How Many Interviews Should It Take to Make a Hiring Decision?


by Mark Smith

4 months ago


As I write this blog, I am sitting in the people2people Sydney CBD office, more specifically with our permanent accounting recruitment team. One of our consultants was speaking very confidently about a head of finance role he is recruiting. He often works on CFO, Finance Manager or Financial Controller positions and today his confidence was particularly high as a candidate had just let him know that she had successfully navigated a second face to face interview. She had also invested over an hour on an initial phone interview, before proceeding to two ‘face to face’ interviews.

So is it reasonable for both the candidate and our people2people consultant to feel confident about securing an offer of employment for the role after this number of interviews? What should be considered a normal or reasonable number of interviews before a decision to hire is made?

Research on this is pretty thin on the ground. A Google search will reveal a cavalcade of Reddit and Whirlpool posts with people asking what exactly is normal?

So, in an attempt to apply some rigour to this process, I have extracted the numbers from the people2people database, JobScience. Since May 2011, people2people have been engaged to recruit  6,962 permanent vacancies. During the same time, we organised 10,902 interviews with hiring managers. This equates to 1.56 interviews for every permanent role listed. So therefore, for the sake of argument, I would suggest on average there are two face to face meetings before an offer is made.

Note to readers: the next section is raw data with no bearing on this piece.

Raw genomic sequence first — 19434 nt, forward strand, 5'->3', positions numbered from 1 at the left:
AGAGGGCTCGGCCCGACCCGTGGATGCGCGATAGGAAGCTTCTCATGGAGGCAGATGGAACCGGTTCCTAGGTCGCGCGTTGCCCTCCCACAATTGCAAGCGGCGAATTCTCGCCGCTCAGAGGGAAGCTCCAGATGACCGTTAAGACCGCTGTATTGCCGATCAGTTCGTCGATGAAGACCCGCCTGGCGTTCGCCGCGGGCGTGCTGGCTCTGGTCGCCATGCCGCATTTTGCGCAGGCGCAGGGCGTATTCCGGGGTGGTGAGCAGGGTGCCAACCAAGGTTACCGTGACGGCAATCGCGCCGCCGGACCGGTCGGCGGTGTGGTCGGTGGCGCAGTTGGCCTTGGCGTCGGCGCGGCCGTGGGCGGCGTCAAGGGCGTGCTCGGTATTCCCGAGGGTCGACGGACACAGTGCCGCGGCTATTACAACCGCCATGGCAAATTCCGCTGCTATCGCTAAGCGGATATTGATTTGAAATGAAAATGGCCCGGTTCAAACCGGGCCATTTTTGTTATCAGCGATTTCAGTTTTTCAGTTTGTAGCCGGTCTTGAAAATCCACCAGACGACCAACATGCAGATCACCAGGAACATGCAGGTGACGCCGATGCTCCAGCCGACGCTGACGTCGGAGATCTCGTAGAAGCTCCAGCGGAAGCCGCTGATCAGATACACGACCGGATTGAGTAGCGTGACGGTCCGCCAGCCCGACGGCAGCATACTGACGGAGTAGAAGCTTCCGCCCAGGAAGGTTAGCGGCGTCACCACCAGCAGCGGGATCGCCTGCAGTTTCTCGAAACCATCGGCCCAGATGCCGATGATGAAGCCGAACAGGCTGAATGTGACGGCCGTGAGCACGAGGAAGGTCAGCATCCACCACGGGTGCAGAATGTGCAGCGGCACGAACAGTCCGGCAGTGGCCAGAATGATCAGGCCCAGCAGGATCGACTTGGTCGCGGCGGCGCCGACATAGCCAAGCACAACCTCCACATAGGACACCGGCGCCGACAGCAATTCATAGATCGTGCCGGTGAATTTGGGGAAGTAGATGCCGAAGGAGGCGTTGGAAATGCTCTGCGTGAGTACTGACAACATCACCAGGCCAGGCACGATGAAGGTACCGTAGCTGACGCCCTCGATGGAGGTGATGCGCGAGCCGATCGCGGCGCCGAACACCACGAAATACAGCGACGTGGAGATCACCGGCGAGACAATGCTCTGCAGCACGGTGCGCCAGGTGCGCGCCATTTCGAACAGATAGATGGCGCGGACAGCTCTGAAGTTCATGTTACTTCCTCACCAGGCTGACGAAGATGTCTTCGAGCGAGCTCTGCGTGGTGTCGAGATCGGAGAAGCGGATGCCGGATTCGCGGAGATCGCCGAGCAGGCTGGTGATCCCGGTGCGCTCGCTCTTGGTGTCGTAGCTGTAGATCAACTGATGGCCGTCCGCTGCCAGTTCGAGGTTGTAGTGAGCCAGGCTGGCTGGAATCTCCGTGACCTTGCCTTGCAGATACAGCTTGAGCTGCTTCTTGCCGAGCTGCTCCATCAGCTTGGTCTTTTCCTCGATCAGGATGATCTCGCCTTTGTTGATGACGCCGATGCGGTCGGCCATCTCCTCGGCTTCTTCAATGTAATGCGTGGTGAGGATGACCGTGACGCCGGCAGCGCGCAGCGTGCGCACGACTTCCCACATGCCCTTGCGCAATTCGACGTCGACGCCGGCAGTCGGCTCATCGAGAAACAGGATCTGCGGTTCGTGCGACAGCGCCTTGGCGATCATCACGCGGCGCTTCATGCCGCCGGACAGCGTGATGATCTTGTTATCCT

Confidence is a strange thing and it can be crushed very quickly. So after a volley of positive comments, the confidence of my accounting recruitment colleague was dashed by a few words in an email

“do you think we can see (name of candidate) for another interview?”

If you are hiring staff and you need more than two face to face meetings, you may want to consider whether your interview technique is appropriate for you to make a hiring decision or whether you have given your recruiter the right brief. It may simply mean you are not seeing the right candidates!

On average, two interviews should be enough for you to make a hiring decision and if you need more than that, consider reviewing your processes. 

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